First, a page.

Patriarca Family Boss Cadillac Frank Salemme Loses Life Sentence Appeal For Murder Of Nightclub Owner

A Federal appeals court in Boston yesterday (Friday, September 24) upheld the life sentences of New England Cosa Nostra boss Francis (Cadillac Frank) Salemme and mob associate Paul Weadick for the 1993 murder of Steven DiSarro, a Federal witness whose remains were found in an unmarked grave in Rhode Island in 2016.

1993 surveillance photo: Salemme, left, Flemmi, back to camera, Salemme Jr. right at The Charles Hotel in Cambridge, Mass.
1993 surveillance photo, from left: Salemme, Flemmi with back to camera, Frank Jr. 

According to Federal prosecutors, Salemme, 88, held a secret interest in a South Boston nightclub called The Channel, which DiSarro purchased. Salemme had DiSarro killed after he began to believe that the nightclub owner was talking to the FBI and was about to implicate him in criminal activity.

The Fed's star witness at Salemme and Weadick's 2018 trial was Stephen (The Rifleman) Flemmi, the longtime partner of Winter Hill boss Whitey Bulger. Flemmi, 84, who is serving a life sentence for 10 murders, testified that he had walked in on the Salemmes, father and son, and Weadick, 66, who were in the process of murdering DiSarro.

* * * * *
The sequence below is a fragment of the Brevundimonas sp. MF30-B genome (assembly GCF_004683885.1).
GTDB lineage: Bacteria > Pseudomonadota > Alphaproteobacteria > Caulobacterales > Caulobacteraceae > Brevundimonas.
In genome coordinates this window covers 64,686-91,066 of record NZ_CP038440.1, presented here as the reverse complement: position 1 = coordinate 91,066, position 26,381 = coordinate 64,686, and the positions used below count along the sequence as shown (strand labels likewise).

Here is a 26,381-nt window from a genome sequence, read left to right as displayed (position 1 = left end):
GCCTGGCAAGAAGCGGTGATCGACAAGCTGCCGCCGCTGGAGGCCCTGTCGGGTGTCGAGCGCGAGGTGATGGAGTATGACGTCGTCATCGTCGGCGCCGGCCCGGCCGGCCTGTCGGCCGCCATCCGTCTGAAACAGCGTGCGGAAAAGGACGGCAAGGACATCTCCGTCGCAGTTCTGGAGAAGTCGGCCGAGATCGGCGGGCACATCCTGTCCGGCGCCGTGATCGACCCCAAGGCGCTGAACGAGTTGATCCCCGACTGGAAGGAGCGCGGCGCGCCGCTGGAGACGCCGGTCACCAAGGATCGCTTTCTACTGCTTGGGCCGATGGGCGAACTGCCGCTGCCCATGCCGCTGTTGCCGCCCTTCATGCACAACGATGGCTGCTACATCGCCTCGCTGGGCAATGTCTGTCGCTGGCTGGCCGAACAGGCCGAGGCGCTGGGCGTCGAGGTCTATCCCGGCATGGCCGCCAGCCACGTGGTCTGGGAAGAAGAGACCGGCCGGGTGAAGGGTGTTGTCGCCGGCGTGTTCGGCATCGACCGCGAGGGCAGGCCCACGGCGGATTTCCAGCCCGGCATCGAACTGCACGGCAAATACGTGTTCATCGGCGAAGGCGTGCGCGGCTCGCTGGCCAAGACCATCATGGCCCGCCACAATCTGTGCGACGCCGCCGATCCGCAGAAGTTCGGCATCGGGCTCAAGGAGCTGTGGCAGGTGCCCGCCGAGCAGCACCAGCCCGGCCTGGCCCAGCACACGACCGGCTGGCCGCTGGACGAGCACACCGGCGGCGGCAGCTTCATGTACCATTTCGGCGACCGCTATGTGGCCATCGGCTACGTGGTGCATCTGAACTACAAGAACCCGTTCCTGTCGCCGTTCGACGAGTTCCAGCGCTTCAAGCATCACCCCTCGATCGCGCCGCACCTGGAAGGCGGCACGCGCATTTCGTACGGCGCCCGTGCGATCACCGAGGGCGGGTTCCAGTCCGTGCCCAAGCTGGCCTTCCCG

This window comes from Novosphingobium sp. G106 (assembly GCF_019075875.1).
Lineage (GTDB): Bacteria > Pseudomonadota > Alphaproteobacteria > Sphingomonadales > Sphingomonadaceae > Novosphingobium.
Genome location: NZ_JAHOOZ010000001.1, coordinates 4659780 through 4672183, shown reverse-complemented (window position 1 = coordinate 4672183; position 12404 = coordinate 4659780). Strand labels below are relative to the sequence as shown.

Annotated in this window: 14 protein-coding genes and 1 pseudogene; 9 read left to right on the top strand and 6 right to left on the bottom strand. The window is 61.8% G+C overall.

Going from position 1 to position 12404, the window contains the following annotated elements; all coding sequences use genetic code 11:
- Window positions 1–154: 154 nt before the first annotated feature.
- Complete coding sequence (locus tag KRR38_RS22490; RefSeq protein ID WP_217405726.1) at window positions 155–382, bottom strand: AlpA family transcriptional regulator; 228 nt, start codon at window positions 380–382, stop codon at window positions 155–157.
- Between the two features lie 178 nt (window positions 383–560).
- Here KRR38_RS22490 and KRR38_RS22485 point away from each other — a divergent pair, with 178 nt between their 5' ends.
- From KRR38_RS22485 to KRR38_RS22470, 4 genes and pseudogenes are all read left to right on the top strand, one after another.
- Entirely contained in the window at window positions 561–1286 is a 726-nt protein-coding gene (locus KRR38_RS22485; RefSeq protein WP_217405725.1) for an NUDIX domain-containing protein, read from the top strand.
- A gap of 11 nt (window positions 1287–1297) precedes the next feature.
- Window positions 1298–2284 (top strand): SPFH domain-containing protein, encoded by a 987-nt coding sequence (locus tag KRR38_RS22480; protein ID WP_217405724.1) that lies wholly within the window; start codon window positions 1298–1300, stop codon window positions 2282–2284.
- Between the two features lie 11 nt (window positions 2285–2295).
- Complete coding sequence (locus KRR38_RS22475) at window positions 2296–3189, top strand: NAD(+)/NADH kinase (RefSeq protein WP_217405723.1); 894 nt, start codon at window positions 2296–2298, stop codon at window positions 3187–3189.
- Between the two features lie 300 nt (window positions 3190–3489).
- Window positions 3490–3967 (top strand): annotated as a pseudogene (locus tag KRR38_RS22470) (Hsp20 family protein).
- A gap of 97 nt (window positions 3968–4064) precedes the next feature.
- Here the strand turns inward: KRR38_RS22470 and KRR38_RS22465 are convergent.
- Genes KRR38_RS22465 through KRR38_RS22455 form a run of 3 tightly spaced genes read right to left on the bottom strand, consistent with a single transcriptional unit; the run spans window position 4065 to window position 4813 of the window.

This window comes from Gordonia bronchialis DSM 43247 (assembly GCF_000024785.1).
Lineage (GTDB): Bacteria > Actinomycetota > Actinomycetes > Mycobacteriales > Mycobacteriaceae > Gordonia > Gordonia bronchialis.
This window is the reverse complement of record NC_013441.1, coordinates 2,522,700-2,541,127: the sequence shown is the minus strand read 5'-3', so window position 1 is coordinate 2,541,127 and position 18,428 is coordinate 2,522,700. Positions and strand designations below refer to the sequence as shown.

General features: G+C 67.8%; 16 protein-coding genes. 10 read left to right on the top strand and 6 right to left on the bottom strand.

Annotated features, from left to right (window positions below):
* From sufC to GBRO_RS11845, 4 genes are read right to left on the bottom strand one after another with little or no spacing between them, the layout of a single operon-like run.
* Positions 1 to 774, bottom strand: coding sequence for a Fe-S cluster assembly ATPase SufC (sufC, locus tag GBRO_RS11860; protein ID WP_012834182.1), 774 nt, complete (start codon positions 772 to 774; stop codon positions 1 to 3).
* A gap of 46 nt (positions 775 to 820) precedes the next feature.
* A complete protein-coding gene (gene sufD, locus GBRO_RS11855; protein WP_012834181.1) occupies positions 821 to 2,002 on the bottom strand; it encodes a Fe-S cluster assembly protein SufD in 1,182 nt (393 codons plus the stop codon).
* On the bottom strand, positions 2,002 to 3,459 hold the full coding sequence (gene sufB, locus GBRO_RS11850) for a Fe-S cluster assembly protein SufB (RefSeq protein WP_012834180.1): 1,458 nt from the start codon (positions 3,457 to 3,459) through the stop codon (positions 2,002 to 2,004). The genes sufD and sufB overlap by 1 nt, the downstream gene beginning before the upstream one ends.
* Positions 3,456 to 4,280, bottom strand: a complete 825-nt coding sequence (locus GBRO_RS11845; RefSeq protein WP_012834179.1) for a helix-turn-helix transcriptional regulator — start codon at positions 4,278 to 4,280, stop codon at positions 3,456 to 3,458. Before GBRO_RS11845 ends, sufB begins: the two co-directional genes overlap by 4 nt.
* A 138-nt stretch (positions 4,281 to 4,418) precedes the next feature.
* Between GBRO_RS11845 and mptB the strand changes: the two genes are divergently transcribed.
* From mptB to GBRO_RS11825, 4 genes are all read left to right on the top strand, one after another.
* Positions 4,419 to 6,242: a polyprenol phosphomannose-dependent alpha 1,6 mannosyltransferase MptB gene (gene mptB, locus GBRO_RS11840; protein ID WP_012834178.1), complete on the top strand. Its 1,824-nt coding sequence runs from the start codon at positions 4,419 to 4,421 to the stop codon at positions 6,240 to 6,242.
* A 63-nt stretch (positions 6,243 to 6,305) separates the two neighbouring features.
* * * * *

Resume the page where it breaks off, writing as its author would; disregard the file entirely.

The 1st U.S. Circuit Court of Appeals in Boston affirmed the jury’s 2018 verdict finding Salemme and Weadick guilty of killing DiSarro.

Fueling the appeal was "the admission at trial of a large amount of evidence concerning the prior criminal activities of Salemme and several witnesses," according to the appeals court ruling.

"Weadick complains, among other things, that by trying him jointly with Salemme and then introducing evidence covering three decades of crimes by Salemme, the government deprived him of a fair trial. Salemme, in turn, argues that much of that evidence about his past was inadmissible hearsay or propensity evidence."